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HOME REMODELING CONTRACTORS
Here's some helpful tips from your BBB on Home Remodeling Contractors:
The BBB suggests that you solicit at least three bids for the remodeling work that you are planning. Check the companies out with BBB, and make sure the bids are based on the same set of specifications and materials to be used. Make sure to get local customer references from the bidding companies and go and check the work and make sure to ask the homeowners questions about their satisfaction or dissatisfaction with the contractor and his work.
In Virginia, general contractors are required by law to be licensed by the State Board for Contractors for any single contract or project over $1,000. License classifications based on the value of the project(s) are as follows:
A Class C license is required for a single contract over $1,000 but less than $7,500, or total value of contracts in a 12 month period is less than $150,000.
A Class B license is required for a single contract of $7,500 but less than $120,00, or total value of contracts in a 12 month period is $150,000 or more, but less than $750,000.
A Class A license is required for a single contract of $120,000 or more, or the total value of all construction and improvements in a 12 month period is $750,000 or more.
Check with the State Board for Contractors to make sure they are properly licensed. Call 804-367-8511 in Virginia. In North Carolina, current laws require a license for a general contractor defined as persons, firms or corporations who enter into contracts for construction projects costing $30,000 or more. Call the North Carolina Licensing Board for General Contractors at 919-571-4183 to check a general contractors license.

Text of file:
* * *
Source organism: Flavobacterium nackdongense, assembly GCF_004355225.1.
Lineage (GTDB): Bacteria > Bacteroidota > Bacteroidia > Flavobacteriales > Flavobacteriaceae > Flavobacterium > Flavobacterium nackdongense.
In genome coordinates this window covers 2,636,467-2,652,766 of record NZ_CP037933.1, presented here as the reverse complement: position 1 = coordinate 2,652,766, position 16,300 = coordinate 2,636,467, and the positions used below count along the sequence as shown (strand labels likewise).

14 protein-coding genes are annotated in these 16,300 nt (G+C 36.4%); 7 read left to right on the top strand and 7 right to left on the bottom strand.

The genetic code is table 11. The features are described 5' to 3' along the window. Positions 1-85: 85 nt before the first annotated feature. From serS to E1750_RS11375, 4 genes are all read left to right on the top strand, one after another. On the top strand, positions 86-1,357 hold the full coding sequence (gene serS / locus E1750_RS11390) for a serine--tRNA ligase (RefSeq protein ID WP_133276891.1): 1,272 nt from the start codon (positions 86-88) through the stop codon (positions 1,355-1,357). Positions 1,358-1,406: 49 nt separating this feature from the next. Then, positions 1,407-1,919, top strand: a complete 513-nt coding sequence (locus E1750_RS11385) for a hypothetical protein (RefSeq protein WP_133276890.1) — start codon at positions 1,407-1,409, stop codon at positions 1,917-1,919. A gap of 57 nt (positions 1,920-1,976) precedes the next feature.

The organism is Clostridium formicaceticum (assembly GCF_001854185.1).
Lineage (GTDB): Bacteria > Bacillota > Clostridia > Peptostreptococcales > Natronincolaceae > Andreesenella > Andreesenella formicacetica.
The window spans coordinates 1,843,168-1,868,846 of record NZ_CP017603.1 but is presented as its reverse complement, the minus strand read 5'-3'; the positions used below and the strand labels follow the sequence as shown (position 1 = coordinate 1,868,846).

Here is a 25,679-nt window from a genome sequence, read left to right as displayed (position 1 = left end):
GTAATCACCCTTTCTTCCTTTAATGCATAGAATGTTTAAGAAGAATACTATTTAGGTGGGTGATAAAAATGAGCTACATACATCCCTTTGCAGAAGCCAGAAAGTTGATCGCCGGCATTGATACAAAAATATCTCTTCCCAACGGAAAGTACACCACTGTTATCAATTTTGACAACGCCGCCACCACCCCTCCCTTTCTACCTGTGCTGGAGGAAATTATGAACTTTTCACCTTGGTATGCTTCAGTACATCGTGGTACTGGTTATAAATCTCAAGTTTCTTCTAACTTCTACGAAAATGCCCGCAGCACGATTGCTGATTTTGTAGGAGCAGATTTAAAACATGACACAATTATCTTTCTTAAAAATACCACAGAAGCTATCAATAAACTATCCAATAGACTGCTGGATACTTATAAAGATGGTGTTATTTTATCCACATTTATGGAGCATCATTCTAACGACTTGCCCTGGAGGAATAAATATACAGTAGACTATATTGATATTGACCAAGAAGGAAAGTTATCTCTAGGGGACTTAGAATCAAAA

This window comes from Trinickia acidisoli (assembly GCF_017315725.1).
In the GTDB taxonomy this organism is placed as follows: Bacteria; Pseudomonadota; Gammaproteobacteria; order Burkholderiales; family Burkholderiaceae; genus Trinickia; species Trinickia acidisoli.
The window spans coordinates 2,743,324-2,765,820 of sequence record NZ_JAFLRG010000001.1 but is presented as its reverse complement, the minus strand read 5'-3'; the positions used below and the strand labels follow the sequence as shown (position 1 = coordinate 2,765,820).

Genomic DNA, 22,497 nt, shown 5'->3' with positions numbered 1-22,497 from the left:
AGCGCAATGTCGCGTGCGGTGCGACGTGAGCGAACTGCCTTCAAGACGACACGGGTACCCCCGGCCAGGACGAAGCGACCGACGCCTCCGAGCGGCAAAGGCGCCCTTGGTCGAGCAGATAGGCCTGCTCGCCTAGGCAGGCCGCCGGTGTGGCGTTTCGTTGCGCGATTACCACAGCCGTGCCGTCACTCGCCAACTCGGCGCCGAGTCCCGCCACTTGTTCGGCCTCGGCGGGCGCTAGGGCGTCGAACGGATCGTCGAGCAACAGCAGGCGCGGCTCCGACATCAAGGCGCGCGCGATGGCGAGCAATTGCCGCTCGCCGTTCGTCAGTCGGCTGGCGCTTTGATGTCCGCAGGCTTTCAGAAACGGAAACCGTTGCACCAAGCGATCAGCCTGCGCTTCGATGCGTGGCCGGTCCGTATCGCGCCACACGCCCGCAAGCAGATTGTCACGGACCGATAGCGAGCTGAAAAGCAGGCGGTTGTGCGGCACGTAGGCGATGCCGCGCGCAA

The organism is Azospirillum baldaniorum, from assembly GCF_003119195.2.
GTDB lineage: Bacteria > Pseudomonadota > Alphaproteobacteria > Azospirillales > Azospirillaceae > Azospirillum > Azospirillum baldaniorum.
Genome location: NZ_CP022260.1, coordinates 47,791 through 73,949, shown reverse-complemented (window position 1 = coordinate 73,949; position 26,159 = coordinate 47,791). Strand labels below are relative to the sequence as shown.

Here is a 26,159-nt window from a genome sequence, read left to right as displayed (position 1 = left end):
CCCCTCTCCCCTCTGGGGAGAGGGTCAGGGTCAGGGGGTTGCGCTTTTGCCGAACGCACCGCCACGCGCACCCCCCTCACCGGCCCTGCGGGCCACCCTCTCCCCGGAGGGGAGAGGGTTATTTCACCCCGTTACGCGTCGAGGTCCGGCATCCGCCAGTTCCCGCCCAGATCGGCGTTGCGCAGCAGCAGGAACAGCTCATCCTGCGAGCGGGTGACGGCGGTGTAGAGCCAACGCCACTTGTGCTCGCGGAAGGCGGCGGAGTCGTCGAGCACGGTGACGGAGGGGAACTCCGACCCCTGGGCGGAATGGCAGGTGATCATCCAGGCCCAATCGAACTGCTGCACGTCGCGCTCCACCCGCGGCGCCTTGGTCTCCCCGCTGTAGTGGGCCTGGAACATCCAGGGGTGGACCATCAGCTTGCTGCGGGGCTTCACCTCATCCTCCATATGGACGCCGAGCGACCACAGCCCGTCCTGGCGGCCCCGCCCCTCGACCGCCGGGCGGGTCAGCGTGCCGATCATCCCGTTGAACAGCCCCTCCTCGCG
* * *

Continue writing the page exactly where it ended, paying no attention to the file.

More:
Once you have narrowed your search, make sure that your chosen contractor has written liability and workmen's compensation insurance covering employee injuries. Before you sign the contract, it's a good idea to drive by his business address to make sure it's not just an answering service or a vacant lot or building. Always thoroughly read and understand the contract completely before you sign it and never sign a blank or partially blank contract.
A written contract should be easy to read, with any oral promises in writing, with all services spelled out, all materials listed by model number, a starting and completion date, written payment schedule-never make final payment until the work is completed and the job site cleaned up. Typically, payment should be 1/3 down, with payments due at various stages of the work, based on your satisfaction and pass of inspections. Also make sure that your contract has a written warranty for labor and/or materials and make sure that the building permits are in the contractor's name, it's the contractor's job to obtain any necessary permits.